There are, he assures her, no such things as curses. There is luck, maybe, bad or good. A slight inclination of each day toward success or failure. But no curses.

This quotation occurs in Part 1, after Marie-Laure goes blind and her father tries to motivate and inspire her. Understandably, Marie-Laure is frustrated and frightened by the prospect of living the rest of her life as a person with a disability. She does not understand why she must suffer in this way when she has never done anything wrong, and she starts to blame fate for what has happened to her. This quotation shows the way in which her father challenges this viewpoint and how he encourages her to view life in a new way. Daniel Leblanc does not deny that some circumstances are easier or more challenging than others, but he believes individuals always have agency to decide how to handle the challenges they encounter. This perspective is particularly powerful because Daniel could also easily blame fate for many sad circumstances in his own life. Still, he never wallows, and he encourages his daughter to be resilient, like him.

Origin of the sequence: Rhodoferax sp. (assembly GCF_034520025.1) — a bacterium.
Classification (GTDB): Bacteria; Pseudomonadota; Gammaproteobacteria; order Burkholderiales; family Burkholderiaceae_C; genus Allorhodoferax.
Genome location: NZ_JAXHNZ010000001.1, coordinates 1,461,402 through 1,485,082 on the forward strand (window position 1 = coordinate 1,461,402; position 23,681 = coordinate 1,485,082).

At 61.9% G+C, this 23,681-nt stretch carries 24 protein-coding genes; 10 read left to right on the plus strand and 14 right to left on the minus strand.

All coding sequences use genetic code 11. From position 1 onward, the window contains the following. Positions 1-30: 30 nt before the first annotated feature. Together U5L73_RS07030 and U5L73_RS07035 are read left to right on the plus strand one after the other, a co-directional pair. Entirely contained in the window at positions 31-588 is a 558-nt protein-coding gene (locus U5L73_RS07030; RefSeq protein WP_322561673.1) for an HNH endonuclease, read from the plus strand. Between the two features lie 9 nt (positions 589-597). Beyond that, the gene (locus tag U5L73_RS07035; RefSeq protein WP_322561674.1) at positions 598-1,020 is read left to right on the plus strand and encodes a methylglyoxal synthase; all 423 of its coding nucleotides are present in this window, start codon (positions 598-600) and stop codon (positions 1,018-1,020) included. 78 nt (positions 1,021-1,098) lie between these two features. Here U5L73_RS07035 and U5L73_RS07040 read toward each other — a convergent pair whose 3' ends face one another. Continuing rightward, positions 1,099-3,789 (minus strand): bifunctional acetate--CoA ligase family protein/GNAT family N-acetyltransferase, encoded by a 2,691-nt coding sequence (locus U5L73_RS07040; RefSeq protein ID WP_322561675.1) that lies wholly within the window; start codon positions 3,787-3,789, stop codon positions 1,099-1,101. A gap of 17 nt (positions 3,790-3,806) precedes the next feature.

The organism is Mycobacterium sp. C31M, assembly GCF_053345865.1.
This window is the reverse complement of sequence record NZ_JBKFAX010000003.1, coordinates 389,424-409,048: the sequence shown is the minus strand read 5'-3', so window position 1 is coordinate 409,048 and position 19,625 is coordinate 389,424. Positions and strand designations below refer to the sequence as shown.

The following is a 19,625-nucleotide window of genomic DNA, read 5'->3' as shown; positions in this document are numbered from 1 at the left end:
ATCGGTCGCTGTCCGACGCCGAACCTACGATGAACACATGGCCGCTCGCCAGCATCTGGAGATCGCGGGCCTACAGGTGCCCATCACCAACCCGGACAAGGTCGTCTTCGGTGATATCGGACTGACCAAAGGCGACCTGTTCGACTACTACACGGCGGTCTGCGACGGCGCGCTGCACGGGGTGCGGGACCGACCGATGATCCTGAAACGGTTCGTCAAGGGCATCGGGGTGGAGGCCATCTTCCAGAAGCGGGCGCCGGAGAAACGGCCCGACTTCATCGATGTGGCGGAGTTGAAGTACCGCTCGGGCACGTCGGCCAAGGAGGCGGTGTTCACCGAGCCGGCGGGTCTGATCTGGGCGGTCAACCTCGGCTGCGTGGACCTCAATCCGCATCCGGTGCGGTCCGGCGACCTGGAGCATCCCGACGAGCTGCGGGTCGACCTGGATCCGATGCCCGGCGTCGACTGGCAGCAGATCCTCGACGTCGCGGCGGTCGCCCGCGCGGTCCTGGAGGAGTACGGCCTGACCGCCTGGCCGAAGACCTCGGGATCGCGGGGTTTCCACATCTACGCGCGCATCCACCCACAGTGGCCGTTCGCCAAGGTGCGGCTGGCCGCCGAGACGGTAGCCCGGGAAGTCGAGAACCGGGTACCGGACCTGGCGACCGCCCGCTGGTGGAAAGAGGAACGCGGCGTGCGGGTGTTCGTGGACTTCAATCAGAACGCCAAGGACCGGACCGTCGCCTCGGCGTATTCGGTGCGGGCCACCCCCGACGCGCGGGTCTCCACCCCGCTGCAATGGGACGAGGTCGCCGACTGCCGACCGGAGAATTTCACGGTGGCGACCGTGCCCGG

The philosophy that Daniel shares with his daughter in this quotation is both undermined and upheld throughout the rest of the novel. Individuals are affected by events over which they have no control, whether those events are huge historical events like a war or simple coincidences like Werner listening to radio programs which turn out to have been broadcast by Marie-Laure’s great-uncle. Despite their best efforts, whether individuals survive or die seems to be unrelated to whether they were good people who tried to help themselves and others. Many unjust things happen to good characters, which makes it appear that some events may simply be fated. However, the novel also suggests that individuals have moral agency and can choose to use what power they have to make the world a better or worse place. Marie-Laure herself always tries to live by the philosophy her father teaches her and tries to make the most of every opportunity she can. Her choice to become involved in the resistance, for example, inspires Etienne to action and gives her a sense of purpose.